Written by Keith Windschuttle In recent months, The Australian has been running a fairly sustained campaign in favour of the demand for a “voice” to the Commonwealth parliament on policy issues that affect Aboriginal people. The newspaper has published a series of stories and opinion pieces in support of the Uluru Statement of the Heart made at … Continue reading The Voice on ‘Invasion Day’
Often times than not, when in an argument or merely observing replies on a comment section or reading an article, you'll be faced with some individual or a group of individuals using the term "First Nations" to define Australian Aboriginals. For those who do not understand the historical context and the potentially dangerous implications it … Continue reading First Nations? What does this mean exactly?
The myths and exaggerations of Slavery in Australia have demonstrated how little the Australian academic elite understand the topic. Many such academics and journalists have misinterpreted what Slavery is. In this essay we will delve into this topic piece by piece to determine if the accusations of Slavery in Australia existed, to the extent that … Continue reading Aboriginal Slave Trade?
The death toll of the roving parties In the first three months of 1828, there were twenty-seven separate assaults on British settlers by the Aborigines of Van Diemen’s Land. They killed eleven white stockmen. In April, Lieutenant-Governor Arthur responded with a policy to expel all Aborigines from the settled districts. ‘I am at length convinced,’ he … Continue reading Frontier Wars: Inventing massacre stories
Massacre stories and the policy of separatism Henry Reynolds' book, This Whispering in our Hearts (1998), is a history of those humanitarians and missionaries in Australia who over the past two centuries have taken the Aboriginal side and who have tried to change the behaviour of their fellow Europeans towards the indigenous people of this continent. Reynolds … Continue reading Frontier Wars: Fact or Fiction? Massacre stories and the policy of separatism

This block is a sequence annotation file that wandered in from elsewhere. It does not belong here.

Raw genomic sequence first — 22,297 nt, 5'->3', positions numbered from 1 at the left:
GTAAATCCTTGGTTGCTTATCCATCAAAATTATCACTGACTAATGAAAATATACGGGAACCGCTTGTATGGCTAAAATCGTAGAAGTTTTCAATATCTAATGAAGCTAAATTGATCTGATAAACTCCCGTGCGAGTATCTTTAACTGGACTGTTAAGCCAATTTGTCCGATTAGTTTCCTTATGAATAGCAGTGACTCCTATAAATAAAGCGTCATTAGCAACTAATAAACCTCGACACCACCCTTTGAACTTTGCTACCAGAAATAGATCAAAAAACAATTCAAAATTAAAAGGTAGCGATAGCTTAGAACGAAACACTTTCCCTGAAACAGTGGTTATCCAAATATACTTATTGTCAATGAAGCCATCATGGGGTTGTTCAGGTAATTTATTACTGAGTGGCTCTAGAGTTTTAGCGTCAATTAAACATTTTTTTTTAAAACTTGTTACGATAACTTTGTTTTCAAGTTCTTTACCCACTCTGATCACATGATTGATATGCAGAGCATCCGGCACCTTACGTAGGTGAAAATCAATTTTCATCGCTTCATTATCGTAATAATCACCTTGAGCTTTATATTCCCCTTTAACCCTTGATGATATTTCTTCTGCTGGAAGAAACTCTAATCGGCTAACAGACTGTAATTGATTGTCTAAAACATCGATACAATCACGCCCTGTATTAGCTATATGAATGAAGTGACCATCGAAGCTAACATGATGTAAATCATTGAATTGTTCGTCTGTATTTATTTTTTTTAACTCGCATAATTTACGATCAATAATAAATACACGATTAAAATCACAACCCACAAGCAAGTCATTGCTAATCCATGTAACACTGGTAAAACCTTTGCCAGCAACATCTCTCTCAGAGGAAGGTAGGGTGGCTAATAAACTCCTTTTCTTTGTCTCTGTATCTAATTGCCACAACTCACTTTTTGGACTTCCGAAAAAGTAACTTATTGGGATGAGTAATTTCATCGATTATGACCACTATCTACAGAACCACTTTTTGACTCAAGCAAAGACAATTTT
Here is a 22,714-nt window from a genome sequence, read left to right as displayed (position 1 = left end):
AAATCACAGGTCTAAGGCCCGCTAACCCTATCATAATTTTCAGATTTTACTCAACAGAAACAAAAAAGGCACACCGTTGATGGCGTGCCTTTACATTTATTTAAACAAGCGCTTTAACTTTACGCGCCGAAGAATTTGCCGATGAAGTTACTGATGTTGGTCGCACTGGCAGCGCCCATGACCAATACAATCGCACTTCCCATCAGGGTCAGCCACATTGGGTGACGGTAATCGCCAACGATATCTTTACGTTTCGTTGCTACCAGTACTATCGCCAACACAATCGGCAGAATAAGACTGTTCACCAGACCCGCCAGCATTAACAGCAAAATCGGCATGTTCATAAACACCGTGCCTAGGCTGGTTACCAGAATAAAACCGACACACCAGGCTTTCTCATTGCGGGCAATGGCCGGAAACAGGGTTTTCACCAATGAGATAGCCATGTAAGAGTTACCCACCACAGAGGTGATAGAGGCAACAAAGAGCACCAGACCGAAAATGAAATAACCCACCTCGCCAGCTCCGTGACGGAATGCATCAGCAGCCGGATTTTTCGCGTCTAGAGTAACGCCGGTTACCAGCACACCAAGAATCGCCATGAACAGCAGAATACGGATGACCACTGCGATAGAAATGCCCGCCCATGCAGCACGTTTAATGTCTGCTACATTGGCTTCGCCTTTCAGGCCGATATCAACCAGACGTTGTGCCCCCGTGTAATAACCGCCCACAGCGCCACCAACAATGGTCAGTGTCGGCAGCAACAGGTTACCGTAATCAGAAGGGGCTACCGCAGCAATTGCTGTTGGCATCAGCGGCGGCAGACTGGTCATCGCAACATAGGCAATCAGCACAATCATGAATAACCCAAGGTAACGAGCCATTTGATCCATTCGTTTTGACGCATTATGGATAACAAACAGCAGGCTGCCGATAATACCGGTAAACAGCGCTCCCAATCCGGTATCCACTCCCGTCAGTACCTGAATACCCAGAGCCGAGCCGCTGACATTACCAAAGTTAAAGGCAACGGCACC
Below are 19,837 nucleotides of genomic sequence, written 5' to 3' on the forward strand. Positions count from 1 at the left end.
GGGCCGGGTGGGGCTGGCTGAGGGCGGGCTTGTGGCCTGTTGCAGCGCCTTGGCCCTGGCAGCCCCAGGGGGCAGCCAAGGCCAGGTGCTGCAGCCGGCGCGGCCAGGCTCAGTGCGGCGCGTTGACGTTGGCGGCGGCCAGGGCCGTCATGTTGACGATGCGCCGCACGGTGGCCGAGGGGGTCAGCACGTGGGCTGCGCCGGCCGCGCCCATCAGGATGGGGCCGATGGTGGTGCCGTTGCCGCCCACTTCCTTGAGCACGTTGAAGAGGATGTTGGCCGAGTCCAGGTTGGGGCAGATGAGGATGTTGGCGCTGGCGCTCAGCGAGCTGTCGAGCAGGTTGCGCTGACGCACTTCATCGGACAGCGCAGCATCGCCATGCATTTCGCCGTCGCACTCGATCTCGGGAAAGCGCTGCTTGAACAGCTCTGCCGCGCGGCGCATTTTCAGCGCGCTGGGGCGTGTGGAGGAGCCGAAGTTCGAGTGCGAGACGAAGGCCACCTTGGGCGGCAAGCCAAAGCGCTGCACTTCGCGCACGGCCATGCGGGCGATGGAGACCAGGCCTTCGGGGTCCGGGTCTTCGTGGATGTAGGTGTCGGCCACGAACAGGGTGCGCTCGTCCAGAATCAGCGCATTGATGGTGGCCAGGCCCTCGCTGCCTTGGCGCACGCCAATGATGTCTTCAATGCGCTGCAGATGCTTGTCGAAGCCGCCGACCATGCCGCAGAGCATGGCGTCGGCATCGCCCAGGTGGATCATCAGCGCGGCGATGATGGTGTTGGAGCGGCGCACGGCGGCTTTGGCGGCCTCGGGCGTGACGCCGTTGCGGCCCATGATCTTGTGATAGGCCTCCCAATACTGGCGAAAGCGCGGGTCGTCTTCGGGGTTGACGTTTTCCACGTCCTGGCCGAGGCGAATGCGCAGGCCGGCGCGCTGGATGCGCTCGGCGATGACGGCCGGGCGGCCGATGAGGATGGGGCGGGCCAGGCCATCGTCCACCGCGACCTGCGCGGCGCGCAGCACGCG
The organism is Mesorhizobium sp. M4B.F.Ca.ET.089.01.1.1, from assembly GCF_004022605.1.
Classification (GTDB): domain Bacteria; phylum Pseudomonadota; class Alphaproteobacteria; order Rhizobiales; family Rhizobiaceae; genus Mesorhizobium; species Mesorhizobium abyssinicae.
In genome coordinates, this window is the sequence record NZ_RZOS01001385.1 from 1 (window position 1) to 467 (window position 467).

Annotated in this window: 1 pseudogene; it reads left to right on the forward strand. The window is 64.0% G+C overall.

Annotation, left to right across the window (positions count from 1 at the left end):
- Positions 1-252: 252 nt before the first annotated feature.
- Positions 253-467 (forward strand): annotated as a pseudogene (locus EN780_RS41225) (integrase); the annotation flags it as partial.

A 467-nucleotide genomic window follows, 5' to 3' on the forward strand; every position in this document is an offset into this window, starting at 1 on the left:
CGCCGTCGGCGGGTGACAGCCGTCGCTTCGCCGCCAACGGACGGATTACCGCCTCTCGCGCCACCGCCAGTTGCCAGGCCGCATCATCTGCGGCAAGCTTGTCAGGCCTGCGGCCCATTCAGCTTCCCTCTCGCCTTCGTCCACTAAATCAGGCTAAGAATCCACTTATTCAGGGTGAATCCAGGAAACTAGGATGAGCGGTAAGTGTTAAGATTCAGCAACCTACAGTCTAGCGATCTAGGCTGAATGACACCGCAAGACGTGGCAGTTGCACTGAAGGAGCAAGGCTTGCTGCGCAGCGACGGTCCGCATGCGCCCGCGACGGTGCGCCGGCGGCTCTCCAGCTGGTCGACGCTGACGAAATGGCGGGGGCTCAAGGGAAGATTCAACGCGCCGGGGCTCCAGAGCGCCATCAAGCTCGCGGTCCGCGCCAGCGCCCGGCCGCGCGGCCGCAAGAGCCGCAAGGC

The fabrication of the Aboriginal death toll There have been three serious attempts to estimate the total number of Aborigines killed by Europeans in frontier conflict since 1788. By serious attempts, I mean calculations made by people who are recognised as historians and who use historical evidence and argumentation. They have been made by Henry … Continue reading Frontier Wars: Fact or Fiction? The fabrication of the Aboriginal death toll
The myths of frontier massacres in Australian history The first part of this essay will demonstrate just how flimsy is the case that the massacre of Aborigines was a defining feature of the European settlement of Australia. The second part will examine the estimates by historians of the total number of Aborigines killed and show … Continue reading Frontier Wars: Fact or Fiction? The invention of massacre stories
From the 1940s until the 1960s, it was fairly widely known there were pygmies in Australia. They lived in North Queensland and had come in from the wild of the tropical rainforests to live on missions in the region. This was a fact recorded at the time not only in anthropological textbooks and articles but … Continue reading Deletion of Australian Pygmies from History
For those that do not know, the Aboriginal Recognition Movement, that activists intend to instill into the Australian Constitution is set to create a parallel form of government for Aboriginals, by Aboriginals. The so-called "Aboriginal Voice" intends to establish multiple representative bodies at a national, state and local level to advise the Australian Federal Parliament … Continue reading Aboriginal Recognition isn’t all what it is cracked up to be